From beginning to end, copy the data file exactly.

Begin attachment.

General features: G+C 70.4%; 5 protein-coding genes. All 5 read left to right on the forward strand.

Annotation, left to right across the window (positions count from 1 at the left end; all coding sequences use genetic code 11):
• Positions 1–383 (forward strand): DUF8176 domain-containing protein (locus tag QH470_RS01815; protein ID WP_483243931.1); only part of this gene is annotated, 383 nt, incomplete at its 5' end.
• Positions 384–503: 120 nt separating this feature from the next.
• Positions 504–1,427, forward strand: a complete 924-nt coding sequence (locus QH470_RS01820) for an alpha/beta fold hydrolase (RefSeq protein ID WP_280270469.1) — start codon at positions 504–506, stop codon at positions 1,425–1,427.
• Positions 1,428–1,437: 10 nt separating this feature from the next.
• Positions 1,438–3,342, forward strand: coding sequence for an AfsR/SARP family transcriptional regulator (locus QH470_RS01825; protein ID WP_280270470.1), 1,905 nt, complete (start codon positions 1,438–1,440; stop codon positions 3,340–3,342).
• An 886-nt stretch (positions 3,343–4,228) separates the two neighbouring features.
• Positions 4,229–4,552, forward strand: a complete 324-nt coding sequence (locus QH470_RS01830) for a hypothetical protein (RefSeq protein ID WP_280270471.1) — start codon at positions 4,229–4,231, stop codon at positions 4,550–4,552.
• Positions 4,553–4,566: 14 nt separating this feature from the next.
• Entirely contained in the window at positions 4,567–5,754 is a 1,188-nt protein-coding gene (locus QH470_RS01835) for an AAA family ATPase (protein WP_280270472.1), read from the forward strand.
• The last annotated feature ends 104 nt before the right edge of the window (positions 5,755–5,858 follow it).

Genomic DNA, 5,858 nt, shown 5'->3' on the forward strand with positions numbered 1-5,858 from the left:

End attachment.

General features: G+C 70.4%; 5 protein-coding genes. All 5 read left to right on the forward strand.

Annotation, left to right across the window (positions count from 1 at the left end; all coding sequences use genetic code 11):
• Positions 1–383 (forward strand): DUF8176 domain-containing protein (locus tag QH470_RS01815; protein ID WP_483243931.1); only part of this gene is annotated, 383 nt, incomplete at its 5' end.
• Positions 384–503: 120 nt separating this feature from the next.
• Positions 504–1,427, forward strand: a complete 924-nt coding sequence (locus QH470_RS01820) for an alpha/beta fold hydrolase (RefSeq protein ID WP_280270469.1) — start codon at positions 504–506, stop codon at positions 1,425–1,427.
• Positions 1,428–1,437: 10 nt separating this feature from the next.
• Positions 1,438–3,342, forward strand: coding sequence for an AfsR/SARP family transcriptional regulator (locus QH470_RS01825; protein ID WP_280270470.1), 1,905 nt, complete (start codon positions 1,438–1,440; stop codon positions 3,340–3,342).
• An 886-nt stretch (positions 3,343–4,228) separates the two neighbouring features.
• Positions 4,229–4,552, forward strand: a complete 324-nt coding sequence (locus QH470_RS01830) for a hypothetical protein (RefSeq protein ID WP_280270471.1) — start codon at positions 4,229–4,231, stop codon at positions 4,550–4,552.
• Positions 4,553–4,566: 14 nt separating this feature from the next.
• Entirely contained in the window at positions 4,567–5,754 is a 1,188-nt protein-coding gene (locus QH470_RS01835) for an AAA family ATPase (protein WP_280270472.1), read from the forward strand.
• The last annotated feature ends 104 nt before the right edge of the window (positions 5,755–5,858 follow it).

Genomic DNA, 5,858 nt, shown 5'->3' on the forward strand with positions numbered 1-5,858 from the left: